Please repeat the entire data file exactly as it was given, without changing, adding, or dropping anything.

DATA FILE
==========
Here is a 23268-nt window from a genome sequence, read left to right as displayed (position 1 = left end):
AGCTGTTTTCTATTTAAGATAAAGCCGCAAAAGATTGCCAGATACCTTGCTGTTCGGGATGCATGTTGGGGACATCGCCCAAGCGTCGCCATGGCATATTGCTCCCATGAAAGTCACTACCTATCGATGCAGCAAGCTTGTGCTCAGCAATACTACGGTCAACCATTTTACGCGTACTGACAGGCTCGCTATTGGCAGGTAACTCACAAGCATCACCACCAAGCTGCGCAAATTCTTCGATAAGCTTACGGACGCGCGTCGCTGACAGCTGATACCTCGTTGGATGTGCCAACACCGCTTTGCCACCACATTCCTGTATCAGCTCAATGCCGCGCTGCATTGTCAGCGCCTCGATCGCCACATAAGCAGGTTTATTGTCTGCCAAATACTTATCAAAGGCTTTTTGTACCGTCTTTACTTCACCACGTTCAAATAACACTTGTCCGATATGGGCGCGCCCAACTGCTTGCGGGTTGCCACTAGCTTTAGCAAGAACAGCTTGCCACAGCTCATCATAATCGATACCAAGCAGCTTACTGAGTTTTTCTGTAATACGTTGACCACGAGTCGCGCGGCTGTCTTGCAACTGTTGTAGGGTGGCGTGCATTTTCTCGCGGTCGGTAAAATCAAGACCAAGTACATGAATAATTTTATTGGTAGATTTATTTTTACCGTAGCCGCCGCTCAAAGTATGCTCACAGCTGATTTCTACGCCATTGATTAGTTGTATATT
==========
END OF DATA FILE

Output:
Here is a 23268-nt window from a genome sequence, read left to right as displayed (position 1 = left end):
AGCTGTTTTCTATTTAAGATAAAGCCGCAAAAGATTGCCAGATACCTTGCTGTTCGGGATGCATGTTGGGGACATCGCCCAAGCGTCGCCATGGCATATTGCTCCCATGAAAGTCACTACCTATCGATGCAGCAAGCTTGTGCTCAGCAATACTACGGTCAACCATTTTACGCGTACTGACAGGCTCGCTATTGGCAGGTAACTCACAAGCATCACCACCAAGCTGCGCAAATTCTTCGATAAGCTTACGGACGCGCGTCGCTGACAGCTGATACCTCGTTGGATGTGCCAACACCGCTTTGCCACCACATTCCTGTATCAGCTCAATGCCGCGCTGCATTGTCAGCGCCTCGATCGCCACATAAGCAGGTTTATTGTCTGCCAAATACTTATCAAAGGCTTTTTGTACCGTCTTTACTTCACCACGTTCAAATAACACTTGTCCGATATGGGCGCGCCCAACTGCTTGCGGGTTGCCACTAGCTTTAGCAAGAACAGCTTGCCACAGCTCATCATAATCGATACCAAGCAGCTTACTGAGTTTTTCTGTAATACGTTGACCACGAGTCGCGCGGCTGTCTTGCAACTGTTGTAGGGTGGCGTGCATTTTCTCGCGGTCGGTAAAATCAAGACCAAGTACATGAATAATTTTATTGGTAGATTTATTTTTACCGTAGCCGCCGCTCAAAGTATGCTCACAGCTGATTTCTACGCCATTGATTAGTTGTATATT